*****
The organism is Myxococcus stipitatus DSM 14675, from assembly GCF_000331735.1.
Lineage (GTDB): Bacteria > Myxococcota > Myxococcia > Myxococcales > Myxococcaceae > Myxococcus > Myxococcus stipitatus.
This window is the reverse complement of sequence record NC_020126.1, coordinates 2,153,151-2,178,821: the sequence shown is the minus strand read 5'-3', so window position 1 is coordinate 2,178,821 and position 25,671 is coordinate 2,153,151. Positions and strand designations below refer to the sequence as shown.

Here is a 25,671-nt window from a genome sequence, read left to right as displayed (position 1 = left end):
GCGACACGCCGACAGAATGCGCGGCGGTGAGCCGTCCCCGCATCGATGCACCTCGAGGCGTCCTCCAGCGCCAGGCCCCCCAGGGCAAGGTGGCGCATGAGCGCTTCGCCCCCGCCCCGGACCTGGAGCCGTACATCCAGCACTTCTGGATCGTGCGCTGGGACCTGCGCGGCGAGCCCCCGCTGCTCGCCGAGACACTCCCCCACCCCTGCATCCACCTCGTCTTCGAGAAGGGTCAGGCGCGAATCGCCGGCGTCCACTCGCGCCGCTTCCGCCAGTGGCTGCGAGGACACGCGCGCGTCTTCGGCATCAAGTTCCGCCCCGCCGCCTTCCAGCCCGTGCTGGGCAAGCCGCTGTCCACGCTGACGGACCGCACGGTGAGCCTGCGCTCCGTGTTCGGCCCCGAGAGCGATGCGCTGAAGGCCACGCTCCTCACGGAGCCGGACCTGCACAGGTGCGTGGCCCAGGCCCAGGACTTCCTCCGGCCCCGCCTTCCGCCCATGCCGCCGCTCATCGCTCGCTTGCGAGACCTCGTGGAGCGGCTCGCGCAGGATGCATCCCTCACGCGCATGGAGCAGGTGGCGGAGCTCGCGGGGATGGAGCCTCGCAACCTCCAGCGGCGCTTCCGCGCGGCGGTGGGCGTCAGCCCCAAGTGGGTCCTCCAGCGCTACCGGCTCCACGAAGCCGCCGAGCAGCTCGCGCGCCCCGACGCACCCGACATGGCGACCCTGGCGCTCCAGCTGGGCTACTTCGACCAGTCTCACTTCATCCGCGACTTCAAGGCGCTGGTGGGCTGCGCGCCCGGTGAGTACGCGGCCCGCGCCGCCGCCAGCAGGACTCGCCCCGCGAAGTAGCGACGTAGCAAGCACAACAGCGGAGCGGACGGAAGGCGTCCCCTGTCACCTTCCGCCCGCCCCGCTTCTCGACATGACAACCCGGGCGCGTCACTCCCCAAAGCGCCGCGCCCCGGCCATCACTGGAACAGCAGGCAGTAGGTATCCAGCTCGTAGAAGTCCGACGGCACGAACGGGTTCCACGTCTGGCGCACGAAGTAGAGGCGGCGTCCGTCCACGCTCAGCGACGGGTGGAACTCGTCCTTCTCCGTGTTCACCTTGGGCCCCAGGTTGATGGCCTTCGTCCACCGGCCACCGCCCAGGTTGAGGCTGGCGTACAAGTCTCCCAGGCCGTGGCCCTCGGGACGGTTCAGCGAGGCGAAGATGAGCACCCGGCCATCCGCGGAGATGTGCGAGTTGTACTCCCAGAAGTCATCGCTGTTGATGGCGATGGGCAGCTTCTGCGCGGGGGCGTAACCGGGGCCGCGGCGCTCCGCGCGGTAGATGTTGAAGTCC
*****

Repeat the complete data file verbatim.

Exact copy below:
The organism is Myxococcus stipitatus DSM 14675, from assembly GCF_000331735.1.
Lineage (GTDB): Bacteria > Myxococcota > Myxococcia > Myxococcales > Myxococcaceae > Myxococcus > Myxococcus stipitatus.
This window is the reverse complement of sequence record NC_020126.1, coordinates 2,153,151-2,178,821: the sequence shown is the minus strand read 5'-3', so window position 1 is coordinate 2,178,821 and position 25,671 is coordinate 2,153,151. Positions and strand designations below refer to the sequence as shown.

Here is a 25,671-nt window from a genome sequence, read left to right as displayed (position 1 = left end):
GCGACACGCCGACAGAATGCGCGGCGGTGAGCCGTCCCCGCATCGATGCACCTCGAGGCGTCCTCCAGCGCCAGGCCCCCCAGGGCAAGGTGGCGCATGAGCGCTTCGCCCCCGCCCCGGACCTGGAGCCGTACATCCAGCACTTCTGGATCGTGCGCTGGGACCTGCGCGGCGAGCCCCCGCTGCTCGCCGAGACACTCCCCCACCCCTGCATCCACCTCGTCTTCGAGAAGGGTCAGGCGCGAATCGCCGGCGTCCACTCGCGCCGCTTCCGCCAGTGGCTGCGAGGACACGCGCGCGTCTTCGGCATCAAGTTCCGCCCCGCCGCCTTCCAGCCCGTGCTGGGCAAGCCGCTGTCCACGCTGACGGACCGCACGGTGAGCCTGCGCTCCGTGTTCGGCCCCGAGAGCGATGCGCTGAAGGCCACGCTCCTCACGGAGCCGGACCTGCACAGGTGCGTGGCCCAGGCCCAGGACTTCCTCCGGCCCCGCCTTCCGCCCATGCCGCCGCTCATCGCTCGCTTGCGAGACCTCGTGGAGCGGCTCGCGCAGGATGCATCCCTCACGCGCATGGAGCAGGTGGCGGAGCTCGCGGGGATGGAGCCTCGCAACCTCCAGCGGCGCTTCCGCGCGGCGGTGGGCGTCAGCCCCAAGTGGGTCCTCCAGCGCTACCGGCTCCACGAAGCCGCCGAGCAGCTCGCGCGCCCCGACGCACCCGACATGGCGACCCTGGCGCTCCAGCTGGGCTACTTCGACCAGTCTCACTTCATCCGCGACTTCAAGGCGCTGGTGGGCTGCGCGCCCGGTGAGTACGCGGCCCGCGCCGCCGCCAGCAGGACTCGCCCCGCGAAGTAGCGACGTAGCAAGCACAACAGCGGAGCGGACGGAAGGCGTCCCCTGTCACCTTCCGCCCGCCCCGCTTCTCGACATGACAACCCGGGCGCGTCACTCCCCAAAGCGCCGCGCCCCGGCCATCACTGGAACAGCAGGCAGTAGGTATCCAGCTCGTAGAAGTCCGACGGCACGAACGGGTTCCACGTCTGGCGCACGAAGTAGAGGCGGCGTCCGTCCACGCTCAGCGACGGGTGGAACTCGTCCTTCTCCGTGTTCACCTTGGGCCCCAGGTTGATGGCCTTCGTCCACCGGCCACCGCCCAGGTTGAGGCTGGCGTACAAGTCTCCCAGGCCGTGGCCCTCGGGACGGTTCAGCGAGGCGAAGATGAGCACCCGGCCATCCGCGGAGATGTGCGAGTTGTACTCCCAGAAGTCATCGCTGTTGATGGCGATGGGCAGCTTCTGCGCGGGGGCGTAACCGGGGCCGCGGCGCTCCGCGCGGTAGATGTTGAAGTCC